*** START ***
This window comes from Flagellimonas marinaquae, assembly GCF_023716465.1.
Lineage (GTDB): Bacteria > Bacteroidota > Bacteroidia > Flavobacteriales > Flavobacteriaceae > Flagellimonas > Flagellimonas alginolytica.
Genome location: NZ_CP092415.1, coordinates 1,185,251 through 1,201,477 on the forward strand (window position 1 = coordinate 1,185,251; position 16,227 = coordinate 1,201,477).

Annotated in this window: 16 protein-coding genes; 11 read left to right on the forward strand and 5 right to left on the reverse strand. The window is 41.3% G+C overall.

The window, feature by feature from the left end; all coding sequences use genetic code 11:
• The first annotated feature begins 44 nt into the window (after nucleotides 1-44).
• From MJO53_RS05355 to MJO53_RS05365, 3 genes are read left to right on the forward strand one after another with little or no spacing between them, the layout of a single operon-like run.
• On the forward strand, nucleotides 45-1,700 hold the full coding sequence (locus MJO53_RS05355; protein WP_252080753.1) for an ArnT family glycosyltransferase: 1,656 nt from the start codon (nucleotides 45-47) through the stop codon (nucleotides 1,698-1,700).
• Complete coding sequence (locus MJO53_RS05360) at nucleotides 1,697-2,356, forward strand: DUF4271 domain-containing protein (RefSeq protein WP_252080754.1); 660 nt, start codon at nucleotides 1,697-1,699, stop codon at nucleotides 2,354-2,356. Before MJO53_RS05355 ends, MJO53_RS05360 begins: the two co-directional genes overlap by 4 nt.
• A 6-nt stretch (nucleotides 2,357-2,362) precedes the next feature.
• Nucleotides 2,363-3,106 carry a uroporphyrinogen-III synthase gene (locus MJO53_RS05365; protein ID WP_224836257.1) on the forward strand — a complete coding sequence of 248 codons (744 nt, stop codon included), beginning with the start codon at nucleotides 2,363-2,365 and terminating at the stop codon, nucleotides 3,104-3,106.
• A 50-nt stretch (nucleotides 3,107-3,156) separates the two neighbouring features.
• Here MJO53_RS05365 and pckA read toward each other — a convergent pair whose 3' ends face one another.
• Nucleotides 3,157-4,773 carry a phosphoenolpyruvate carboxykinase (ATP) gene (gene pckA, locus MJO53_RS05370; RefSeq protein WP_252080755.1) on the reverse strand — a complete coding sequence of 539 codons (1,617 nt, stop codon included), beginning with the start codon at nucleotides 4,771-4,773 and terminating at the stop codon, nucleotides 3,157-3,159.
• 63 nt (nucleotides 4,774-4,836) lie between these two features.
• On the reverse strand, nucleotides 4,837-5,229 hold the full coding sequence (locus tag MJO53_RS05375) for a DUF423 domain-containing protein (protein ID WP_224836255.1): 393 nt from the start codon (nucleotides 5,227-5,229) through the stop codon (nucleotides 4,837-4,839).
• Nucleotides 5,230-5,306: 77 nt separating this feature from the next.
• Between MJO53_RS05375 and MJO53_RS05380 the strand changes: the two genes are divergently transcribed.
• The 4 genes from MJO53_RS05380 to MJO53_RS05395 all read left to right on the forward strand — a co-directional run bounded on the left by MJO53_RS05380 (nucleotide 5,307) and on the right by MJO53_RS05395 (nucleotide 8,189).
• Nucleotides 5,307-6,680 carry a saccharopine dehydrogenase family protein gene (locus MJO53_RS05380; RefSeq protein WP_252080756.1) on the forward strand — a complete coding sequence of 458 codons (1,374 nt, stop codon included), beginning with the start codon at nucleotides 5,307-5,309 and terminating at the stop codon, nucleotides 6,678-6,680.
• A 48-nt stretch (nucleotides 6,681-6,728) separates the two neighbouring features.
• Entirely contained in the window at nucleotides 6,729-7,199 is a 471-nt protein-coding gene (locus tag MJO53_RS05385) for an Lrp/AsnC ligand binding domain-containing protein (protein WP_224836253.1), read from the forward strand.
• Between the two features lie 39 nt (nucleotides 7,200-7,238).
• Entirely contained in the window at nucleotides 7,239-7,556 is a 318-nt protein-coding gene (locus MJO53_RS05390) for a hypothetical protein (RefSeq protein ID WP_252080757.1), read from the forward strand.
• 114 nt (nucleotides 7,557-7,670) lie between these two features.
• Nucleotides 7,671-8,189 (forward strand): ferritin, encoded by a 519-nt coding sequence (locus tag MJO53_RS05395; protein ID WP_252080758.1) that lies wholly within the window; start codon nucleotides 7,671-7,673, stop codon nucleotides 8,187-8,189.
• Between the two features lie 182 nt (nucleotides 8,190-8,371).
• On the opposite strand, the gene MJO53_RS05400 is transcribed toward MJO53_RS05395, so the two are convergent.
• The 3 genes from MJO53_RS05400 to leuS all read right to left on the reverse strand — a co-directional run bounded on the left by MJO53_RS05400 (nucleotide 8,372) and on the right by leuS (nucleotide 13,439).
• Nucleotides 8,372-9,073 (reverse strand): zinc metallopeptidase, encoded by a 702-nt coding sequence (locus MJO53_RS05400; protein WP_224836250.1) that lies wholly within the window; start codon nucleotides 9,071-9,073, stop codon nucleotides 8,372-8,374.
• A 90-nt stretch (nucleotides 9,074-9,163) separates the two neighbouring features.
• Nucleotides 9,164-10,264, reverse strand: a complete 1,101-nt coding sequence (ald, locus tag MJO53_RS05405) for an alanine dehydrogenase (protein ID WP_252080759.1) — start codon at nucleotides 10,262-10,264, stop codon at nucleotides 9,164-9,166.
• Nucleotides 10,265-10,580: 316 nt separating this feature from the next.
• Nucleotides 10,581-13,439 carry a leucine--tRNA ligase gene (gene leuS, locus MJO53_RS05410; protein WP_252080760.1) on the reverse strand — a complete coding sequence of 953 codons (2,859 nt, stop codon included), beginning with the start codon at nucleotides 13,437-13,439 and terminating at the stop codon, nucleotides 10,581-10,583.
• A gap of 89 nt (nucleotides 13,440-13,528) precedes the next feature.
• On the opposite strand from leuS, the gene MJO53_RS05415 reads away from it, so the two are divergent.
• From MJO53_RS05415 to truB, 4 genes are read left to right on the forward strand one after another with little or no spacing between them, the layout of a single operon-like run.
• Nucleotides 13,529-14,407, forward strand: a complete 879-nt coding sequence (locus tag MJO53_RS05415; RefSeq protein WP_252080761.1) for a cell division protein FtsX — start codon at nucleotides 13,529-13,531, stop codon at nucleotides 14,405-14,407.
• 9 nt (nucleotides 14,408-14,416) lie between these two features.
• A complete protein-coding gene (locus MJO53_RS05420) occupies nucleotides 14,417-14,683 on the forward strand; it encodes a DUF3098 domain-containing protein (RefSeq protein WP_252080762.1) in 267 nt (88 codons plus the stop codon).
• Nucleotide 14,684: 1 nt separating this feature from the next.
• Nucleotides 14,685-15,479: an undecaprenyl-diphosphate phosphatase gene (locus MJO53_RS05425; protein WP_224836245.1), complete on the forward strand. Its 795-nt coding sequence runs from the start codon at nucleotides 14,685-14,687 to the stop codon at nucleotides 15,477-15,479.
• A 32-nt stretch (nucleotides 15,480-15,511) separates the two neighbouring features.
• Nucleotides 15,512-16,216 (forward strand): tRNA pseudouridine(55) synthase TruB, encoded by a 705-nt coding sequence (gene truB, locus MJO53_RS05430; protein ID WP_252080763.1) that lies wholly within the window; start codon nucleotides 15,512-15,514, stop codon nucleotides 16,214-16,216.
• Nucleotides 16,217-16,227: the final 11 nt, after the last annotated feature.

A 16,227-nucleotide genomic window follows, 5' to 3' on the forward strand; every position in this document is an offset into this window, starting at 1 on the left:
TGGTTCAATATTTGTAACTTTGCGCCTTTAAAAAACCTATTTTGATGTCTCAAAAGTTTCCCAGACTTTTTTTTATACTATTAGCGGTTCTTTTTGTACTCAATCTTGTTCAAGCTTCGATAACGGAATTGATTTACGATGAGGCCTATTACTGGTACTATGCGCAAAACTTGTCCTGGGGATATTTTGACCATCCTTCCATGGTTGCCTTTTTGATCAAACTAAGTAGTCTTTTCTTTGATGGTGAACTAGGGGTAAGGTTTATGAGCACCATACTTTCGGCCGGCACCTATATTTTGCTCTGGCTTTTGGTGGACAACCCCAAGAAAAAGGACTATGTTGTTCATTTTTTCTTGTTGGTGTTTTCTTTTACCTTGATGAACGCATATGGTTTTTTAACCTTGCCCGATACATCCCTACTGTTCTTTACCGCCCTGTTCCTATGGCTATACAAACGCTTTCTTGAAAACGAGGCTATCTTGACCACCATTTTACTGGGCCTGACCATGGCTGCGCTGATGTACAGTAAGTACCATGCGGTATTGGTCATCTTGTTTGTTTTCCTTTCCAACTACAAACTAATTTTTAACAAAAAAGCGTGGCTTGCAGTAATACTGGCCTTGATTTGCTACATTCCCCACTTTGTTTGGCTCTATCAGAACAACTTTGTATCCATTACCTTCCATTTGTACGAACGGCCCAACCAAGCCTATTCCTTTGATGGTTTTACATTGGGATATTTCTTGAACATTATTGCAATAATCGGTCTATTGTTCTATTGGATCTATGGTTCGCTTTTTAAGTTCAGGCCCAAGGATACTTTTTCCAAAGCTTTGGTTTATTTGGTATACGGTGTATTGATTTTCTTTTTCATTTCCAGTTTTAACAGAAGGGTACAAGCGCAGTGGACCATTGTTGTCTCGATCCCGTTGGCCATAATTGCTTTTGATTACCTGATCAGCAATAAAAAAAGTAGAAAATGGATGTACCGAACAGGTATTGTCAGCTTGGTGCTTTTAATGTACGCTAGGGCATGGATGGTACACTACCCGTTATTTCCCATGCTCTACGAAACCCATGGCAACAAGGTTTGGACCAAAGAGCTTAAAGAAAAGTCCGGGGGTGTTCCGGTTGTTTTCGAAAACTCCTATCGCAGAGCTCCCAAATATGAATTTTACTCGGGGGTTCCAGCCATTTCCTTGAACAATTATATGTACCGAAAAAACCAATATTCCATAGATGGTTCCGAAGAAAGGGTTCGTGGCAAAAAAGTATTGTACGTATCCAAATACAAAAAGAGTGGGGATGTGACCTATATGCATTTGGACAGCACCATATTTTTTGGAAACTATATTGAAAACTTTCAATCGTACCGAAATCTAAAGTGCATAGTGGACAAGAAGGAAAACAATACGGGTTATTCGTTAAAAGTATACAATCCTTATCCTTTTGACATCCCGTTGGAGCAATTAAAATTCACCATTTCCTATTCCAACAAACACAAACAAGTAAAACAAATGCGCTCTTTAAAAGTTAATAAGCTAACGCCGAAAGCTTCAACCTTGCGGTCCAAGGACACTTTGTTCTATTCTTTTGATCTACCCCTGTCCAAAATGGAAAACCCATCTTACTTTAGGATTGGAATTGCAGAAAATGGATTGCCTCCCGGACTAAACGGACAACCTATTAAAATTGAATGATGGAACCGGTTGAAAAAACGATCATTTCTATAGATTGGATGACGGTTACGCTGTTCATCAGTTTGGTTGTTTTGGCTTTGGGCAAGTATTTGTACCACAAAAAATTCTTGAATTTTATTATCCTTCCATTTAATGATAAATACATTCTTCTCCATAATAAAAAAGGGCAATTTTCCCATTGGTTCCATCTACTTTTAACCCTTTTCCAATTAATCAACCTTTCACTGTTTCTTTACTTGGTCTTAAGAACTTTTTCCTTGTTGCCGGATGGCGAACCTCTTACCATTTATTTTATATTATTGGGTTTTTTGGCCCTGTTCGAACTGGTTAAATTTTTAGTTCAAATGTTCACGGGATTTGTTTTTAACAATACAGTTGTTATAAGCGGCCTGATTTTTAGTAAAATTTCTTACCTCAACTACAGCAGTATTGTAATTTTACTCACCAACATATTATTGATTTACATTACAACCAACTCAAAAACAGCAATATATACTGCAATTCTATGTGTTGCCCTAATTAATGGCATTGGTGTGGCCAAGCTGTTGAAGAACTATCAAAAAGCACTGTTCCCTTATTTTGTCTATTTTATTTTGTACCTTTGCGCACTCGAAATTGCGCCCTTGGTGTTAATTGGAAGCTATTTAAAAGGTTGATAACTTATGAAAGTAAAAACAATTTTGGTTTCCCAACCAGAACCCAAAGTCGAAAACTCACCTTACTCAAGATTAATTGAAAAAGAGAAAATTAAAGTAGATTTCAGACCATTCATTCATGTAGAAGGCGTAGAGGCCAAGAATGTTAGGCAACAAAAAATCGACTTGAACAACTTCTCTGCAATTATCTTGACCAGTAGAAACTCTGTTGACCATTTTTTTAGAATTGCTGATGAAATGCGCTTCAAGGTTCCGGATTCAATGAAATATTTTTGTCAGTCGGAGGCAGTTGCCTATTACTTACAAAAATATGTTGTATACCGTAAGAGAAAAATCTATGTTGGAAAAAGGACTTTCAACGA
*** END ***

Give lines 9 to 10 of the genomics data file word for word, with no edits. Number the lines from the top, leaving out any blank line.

• Complete coding sequence (locus MJO53_RS05360) at nucleotides 1,697-2,356, forward strand: DUF4271 domain-containing protein (RefSeq protein WP_252080754.1); 660 nt, start codon at nucleotides 1,697-1,699, stop codon at nucleotides 2,354-2,356. Before MJO53_RS05355 ends, MJO53_RS05360 begins: the two co-directional genes overlap by 4 nt.
• A 6-nt stretch (nucleotides 2,357-2,362) precedes the next feature.